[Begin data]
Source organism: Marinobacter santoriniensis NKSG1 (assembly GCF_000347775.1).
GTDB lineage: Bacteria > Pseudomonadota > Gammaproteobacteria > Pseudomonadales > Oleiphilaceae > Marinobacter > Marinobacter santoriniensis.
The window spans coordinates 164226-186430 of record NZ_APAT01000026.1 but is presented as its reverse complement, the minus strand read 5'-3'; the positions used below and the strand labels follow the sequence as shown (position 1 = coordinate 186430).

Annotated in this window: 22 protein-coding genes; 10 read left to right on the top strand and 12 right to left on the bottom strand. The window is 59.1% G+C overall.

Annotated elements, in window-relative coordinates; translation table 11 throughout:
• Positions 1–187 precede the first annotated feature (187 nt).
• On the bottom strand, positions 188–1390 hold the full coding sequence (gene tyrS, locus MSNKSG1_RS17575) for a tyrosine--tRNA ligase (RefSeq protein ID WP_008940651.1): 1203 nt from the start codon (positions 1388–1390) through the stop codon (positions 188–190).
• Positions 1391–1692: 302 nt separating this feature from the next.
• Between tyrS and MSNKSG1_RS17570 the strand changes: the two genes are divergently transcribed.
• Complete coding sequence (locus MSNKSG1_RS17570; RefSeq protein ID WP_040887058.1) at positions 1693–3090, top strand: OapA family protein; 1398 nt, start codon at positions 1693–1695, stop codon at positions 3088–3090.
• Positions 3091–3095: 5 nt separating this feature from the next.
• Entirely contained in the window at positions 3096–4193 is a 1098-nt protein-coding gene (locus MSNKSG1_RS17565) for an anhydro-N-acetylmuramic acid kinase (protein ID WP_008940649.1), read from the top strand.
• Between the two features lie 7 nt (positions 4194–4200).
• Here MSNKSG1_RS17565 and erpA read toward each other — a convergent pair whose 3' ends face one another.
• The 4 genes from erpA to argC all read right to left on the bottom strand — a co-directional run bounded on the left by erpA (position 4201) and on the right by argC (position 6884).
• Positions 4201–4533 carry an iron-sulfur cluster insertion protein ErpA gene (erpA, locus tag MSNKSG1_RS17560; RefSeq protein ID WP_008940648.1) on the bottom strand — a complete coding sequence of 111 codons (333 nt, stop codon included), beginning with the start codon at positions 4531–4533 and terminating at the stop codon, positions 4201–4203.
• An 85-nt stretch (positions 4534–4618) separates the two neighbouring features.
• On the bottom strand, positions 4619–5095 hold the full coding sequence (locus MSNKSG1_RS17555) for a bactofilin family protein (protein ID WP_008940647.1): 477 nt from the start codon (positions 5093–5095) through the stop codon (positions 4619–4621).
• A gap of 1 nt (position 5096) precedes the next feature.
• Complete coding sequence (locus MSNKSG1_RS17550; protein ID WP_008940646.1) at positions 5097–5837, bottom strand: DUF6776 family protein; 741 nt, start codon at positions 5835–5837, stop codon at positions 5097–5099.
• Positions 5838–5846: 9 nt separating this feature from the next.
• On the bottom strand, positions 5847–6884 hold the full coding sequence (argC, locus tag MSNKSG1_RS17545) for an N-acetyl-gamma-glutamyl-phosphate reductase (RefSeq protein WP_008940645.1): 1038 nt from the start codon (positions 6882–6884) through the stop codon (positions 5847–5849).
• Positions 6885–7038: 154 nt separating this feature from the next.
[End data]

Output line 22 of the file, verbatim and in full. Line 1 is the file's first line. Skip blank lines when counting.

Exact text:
• On the bottom strand, positions 5847–6884 hold the full coding sequence (argC, locus tag MSNKSG1_RS17545) for an N-acetyl-gamma-glutamyl-phosphate reductase (RefSeq protein WP_008940645.1): 1038 nt from the start codon (positions 6882–6884) through the stop codon (positions 5847–5849).